It was decided to separate these data points from overall workload issues due to the nature of the comments. For example, common statements included “teaching load in information literacy classes,” “our teaching load increases, and we don’t have enough competent instructional librarians,” and “conducting library instruction classes.” Both of these categories seem to indicate that academic libraries could benefit greatly from professional development that focuses on issues such as time management. It would also seem that LIS education and continuing education could do well to focus more on improving the instruction skills of librarians, since they are doing so much of it.

Coming in second on our list of high stressors was each other. Fourteen percent of those who responded to the question about stressors indicated that they experience the greatest amount of stress interacting with other library staff. Common comments included items such as “working with difficult personalities,” “dealing with co-workers,” “interacting with co-workers, “hostile co-workers,” “other staff members,” and “working in groups.” Surely all workplaces have conflict and issues in this regard, but the fact that so many librarians listed it as a top stressor seems to indicate more could be done towards building a healthier workplace through activities such as mindfulness or emotional intelligence. Staff workshops could be structured to work with individuals and their specific needs and also on team building within the group.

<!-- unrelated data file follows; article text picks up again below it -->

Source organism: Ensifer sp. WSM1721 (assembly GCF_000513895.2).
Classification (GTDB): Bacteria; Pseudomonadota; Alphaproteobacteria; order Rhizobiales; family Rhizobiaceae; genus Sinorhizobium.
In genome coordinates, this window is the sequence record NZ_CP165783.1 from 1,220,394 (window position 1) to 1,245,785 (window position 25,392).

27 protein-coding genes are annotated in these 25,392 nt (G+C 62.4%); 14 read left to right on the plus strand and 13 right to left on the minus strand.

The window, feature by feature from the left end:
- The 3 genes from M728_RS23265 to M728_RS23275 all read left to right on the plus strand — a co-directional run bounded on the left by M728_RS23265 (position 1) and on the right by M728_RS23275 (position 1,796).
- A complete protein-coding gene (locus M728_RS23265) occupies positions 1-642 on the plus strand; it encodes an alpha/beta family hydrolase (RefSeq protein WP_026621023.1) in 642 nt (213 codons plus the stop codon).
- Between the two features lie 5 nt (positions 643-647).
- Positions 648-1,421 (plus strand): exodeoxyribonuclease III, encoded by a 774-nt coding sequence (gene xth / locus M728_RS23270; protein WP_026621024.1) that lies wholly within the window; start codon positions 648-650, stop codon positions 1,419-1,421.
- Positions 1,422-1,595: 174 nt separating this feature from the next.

Patrons were yet another high ranking stressor for some librarians. We weren’t especially surprised by this finding. While many come to the profession because of a desire to help others, working with patrons in any library can be challenging. Eight percent of the respondents who listed a high stressor chose patrons. It was clear from the responses, however, that it wasn’t just any patron that caused stress. Some indicative responses were “finding empathy for patrons who immediately disrespect the library and its workers,” “dealing with irate patrons,” “dealing with problem patrons,” and “mean, rude patrons.” Another layer related to a combination of helping patrons while handling a heavy workload. One response indicative of other similar statements was “difficult patron interactions and juggling too many tasks.” Again, emotional intelligence, mindfulness, and the ability to remain calm in these situations are all items that could be the focus of staff development.